Boyd also said that the operator was still maturing towards having an overall orchestration capability that manages virtualised resources in its common cloud in an automated manner. Boyd: “The ability to have an OSS layer on top of the network that orchestrates something downwards and spins up new capacity as required and so on… we are on a path to that level of maturity. In any case the use cases are not there on day one. Although having said that, inside the core we already have some use cases on failover scenarios, for example.”
Three’s existing 4G core from Samsung will be decommissioned entirely, but some elements of its 3G core will be maintained until the operator has switched off 3G. The pace of that switch off will be in part dictated by the device base supporting VoLTE – so that the operator no longer needs to provide a circuit switched voice layer. Already, as the operator upgrades its cell sites, it is refarming 10MHz of its 15MHz 3G spectrum for 4G, leaving just the 5MHz carrier for 3G legacy.
Three’s Cloud Native core set-up
Three is using Nokia’s Nuage for its SDN control, Nokia CloudBand for its cloud management, and Nokia’s implementation of Red Hat’s OpenStack distribution for the virtualisation layer.
Although Nokia is the lead partner and provider, Affirmed Networks is providing a traffic management function within the core, Mavenir a messaging function, Mycom is providing cloud-based service assurance and EXFO an analytics and monitoring function.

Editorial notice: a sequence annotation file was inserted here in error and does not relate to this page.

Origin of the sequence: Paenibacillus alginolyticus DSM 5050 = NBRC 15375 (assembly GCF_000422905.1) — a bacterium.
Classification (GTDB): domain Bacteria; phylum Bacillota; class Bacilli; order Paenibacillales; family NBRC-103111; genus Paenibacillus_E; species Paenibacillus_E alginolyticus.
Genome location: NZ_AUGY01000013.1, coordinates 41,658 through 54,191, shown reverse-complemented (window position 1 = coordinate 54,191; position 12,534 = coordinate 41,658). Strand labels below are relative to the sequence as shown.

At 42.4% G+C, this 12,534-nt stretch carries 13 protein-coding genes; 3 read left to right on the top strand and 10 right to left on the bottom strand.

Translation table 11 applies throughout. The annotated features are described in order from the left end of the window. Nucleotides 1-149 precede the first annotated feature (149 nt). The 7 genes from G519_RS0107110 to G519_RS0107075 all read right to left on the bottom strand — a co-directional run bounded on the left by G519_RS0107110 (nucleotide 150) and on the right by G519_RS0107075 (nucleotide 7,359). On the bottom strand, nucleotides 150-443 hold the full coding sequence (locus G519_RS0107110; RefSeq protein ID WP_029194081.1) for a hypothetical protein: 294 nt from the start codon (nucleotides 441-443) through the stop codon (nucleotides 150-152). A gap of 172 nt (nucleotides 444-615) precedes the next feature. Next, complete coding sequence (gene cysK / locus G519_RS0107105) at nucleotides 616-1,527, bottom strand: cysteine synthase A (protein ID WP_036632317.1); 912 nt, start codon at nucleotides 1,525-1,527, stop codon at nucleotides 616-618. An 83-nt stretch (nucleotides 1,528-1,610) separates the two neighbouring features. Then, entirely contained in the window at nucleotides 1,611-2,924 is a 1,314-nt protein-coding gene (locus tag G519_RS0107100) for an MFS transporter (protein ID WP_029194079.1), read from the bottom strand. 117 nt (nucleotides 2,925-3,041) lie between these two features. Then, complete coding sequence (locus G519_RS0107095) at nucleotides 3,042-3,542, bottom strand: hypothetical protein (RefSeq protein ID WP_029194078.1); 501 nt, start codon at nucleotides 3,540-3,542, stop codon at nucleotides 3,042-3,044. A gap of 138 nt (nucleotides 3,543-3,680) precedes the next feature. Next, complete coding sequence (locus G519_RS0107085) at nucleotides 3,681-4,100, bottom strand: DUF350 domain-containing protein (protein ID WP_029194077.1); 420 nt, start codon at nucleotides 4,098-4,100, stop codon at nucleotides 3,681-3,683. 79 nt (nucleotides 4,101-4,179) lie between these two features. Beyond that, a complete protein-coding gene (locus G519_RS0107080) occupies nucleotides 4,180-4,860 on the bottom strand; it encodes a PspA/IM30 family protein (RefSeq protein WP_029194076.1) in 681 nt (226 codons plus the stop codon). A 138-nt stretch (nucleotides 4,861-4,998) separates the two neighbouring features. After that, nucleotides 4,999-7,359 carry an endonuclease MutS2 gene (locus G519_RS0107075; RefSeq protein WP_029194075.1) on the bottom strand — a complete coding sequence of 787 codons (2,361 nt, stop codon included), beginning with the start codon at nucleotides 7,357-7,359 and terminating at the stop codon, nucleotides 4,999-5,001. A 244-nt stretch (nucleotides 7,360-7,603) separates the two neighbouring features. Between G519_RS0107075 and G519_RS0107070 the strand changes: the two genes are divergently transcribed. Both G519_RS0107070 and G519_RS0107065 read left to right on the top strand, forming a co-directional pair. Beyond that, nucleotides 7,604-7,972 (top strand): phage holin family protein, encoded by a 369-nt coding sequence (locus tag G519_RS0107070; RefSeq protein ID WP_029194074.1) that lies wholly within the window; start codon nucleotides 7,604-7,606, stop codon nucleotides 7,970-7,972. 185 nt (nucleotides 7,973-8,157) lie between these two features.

That means that to some extent the operator is managing a multi vendor environment, with functionality from three core VNF vendors, and assurance and monitoring from others, aside from Nokia’s overall integration and technology provision. The other VNF providers deploy to the cloud platform using Nokia APIs that are a customised version of ETSI NFV ISG specifications, Boyd said. “It’s not impossible, at all,” Eales said.
As the company migrates from its NSA 5G core to a 5G or ngCore that can enable Standalone mode, it retains the ability to deploy 5G core functions from a variety of vendors. “We’ll talk soon about Standalone,” said Boyd, “but being open is a real advantage for us because we will not have to re-architect the network. And any vendor that works with us will have to be open.”